U.S. Politics resembles third world countries ‘ones

When Donald Trump surprised pollsters and analysts by winning the 2016 election, South African comedian Trevor Noah said the United States finally had an African president and I would add a Latin American one too. Trump has said that if he loses it will be by fraud and has not committed to accepting the election results.

The return of MAS (and Evo Morales)

The short summer of the anti-MAS bloc in Bolivia lasted almost a year, as the newly elected president, Luis Arce Catacora (MAS), will have to be sworn in the next months. The possible return of Evo Morales generates joy to some and discomfort to others, but the triumph of his candidate shows a developed political sense.

Let’s Tear Down All Statues!

Statues of different characters from the colonial era have been vandalized in different cities in Latin America and the U.S.. In the case of Ecuador, some indigenous protesters and others calling themselves “Hispanists” found in the statue of Isabel the Catholic the space to express their positions about the Spanish presence in America.

Argentina: Peronisms of all colors

So much has been written and said about October 17, 1945 in Argentina as a founding myth, a historical hinge and watershed, an iconic date that is identified with the birth of Peronism. A living component of the historical-political narrative that began 75 years ago and endures to this day.

Constitution and pandemic times in Chile

On October 25, Chile will face its most important election since 1988, when a plebiscite began the transition to democracy. After the 2019 crisis, in 2020 the citizens will again be able to decide whether to initiate a process to replace the constitution inherited from the Pinochet regime and the type of convention that will have to draft it.

Fake News and Pandemic

Co-author Fernanda Veggetti
The 2020’s pandemic is not the first one that humanity has experienced, nor will it be the last one. At least, that’s what experts say. What is new is that this plague coincides with the greatest period of interconnectivity that we have experienced as a species.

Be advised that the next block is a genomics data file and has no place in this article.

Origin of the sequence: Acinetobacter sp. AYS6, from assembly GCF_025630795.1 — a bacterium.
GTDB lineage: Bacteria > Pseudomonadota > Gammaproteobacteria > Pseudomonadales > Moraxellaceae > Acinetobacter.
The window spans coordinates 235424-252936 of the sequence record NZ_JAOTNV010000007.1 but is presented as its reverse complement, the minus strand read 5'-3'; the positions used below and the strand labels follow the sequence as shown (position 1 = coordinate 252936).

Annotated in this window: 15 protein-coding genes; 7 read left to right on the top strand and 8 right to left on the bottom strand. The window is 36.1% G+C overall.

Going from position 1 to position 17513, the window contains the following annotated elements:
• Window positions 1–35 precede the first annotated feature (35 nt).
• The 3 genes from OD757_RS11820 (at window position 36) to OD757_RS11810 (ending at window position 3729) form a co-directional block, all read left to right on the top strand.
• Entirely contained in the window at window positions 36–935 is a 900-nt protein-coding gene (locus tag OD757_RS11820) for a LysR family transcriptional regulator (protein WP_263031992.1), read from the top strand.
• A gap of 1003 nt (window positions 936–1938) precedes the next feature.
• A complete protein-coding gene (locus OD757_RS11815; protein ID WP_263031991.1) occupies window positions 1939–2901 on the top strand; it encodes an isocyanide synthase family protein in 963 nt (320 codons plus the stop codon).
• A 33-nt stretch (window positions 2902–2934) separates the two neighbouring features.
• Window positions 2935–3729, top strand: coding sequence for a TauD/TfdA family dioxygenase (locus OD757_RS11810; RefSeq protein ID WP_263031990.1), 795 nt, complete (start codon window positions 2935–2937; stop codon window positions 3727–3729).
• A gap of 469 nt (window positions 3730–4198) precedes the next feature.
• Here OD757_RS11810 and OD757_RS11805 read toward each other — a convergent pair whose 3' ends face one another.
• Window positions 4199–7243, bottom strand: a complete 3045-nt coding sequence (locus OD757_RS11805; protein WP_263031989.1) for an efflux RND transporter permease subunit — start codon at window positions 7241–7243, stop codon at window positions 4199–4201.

Economy

Mercosur-EU Agreement: for a binding environmental clause

What has changed since the agreement in 2019 to make voices of rejection emerge in the EU? The key factor is the environmental crisis caused by the Bolsonaro government and its support for Brazilian agriculture, its denial of climate change, its threats to withdraw from the Paris Agreement, and its alignment with the US.

Bioceanic Corridor: road from Mato Grosso to the Pacific

After almost a century, it seems that the antagonism between the Atlantic and the Pacific is beginning to be overcome by road corridors in underdeveloped regions. The bioceanic road corridor is a physical integration project that will connect Porto Murtinho (Mato Grosso do Sul) with the ports of northern Chile.

Society

Social protest as an inseparable feature of democracy

One of the backbones of democracy is conflict. Humans are conflictive by nature, not violent, and democracy, through political parties, institutions and a whole regulatory cast of freedoms, guarantees, rights and duties, channels conflicts and resolves them in an institutionalized manner. However, in Colombia this does not happen.

The pandemic and the arguments for Uruguay’s success

America is the pandemic’s world epicenter but there is one exception: Uruguay. However, the arguments presented in this and other articles, as well as by the government and the opposition do not explain the reality of the country. The fundamental causes of the miracle may have little to do with Charrúa merit.

Politics

Elections in pandemic time

Since the beginning of the pandemic, twelve elections and one plebiscite have been postponed in Latin America to preserve the health of citizens and the guarantees of the processes. The region has not been the only one to postpone elections, more than 70 countries and sub-national jurisdictions have decided to postpone elections.

Lessons from Latin American Politics for the 2020 US Election

President Trump is taking lessons from some of Latin America’s most notorious leaders. But those leaders commanded Latin American nations as authoritarians during the 20th Century. Latin America has democratized, placed a greater emphasis on the rule of law, and –in many nations– sought to diminish economic inequality.

Trump and scandals go hand in hand

Trump and scandals go hand in hand, but will the latter be the straw that breaks the camel’s back for such an inept and corrupt leader? Although many in the United States think so, the history of authoritarianism and fascism shows us that it is doubtful.